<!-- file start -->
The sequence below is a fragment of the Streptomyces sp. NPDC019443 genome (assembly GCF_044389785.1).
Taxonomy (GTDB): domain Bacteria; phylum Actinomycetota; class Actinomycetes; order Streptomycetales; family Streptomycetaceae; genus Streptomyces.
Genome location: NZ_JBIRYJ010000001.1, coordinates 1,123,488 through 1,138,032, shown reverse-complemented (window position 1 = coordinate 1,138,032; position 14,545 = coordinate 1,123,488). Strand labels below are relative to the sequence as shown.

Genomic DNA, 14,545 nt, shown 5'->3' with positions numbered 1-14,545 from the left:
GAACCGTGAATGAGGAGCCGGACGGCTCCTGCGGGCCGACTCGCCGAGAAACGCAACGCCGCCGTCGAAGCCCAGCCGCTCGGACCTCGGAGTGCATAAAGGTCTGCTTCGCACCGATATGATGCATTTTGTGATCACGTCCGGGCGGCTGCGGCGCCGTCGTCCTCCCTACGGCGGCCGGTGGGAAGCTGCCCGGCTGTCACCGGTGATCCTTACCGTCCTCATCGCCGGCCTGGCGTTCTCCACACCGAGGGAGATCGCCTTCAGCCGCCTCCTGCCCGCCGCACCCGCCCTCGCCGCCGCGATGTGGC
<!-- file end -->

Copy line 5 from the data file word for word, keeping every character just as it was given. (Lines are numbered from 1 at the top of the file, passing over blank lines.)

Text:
GAACCGTGAATGAGGAGCCGGACGGCTCCTGCGGGCCGACTCGCCGAGAAACGCAACGCCGCCGTCGAAGCCCAGCCGCTCGGACCTCGGAGTGCATAAAGGTCTGCTTCGCACCGATATGATGCATTTTGTGATCACGTCCGGGCGGCTGCGGCGCCGTCGTCCTCCCTACGGCGGCCGGTGGGAAGCTGCCCGGCTGTCACCGGTGATCCTTACCGTCCTCATCGCCGGCCTGGCGTTCTCCACACCGAGGGAGATCGCCTTCAGCCGCCTCCTGCCCGCCGCACCCGCCCTCGCCGCCGCGATGTGGC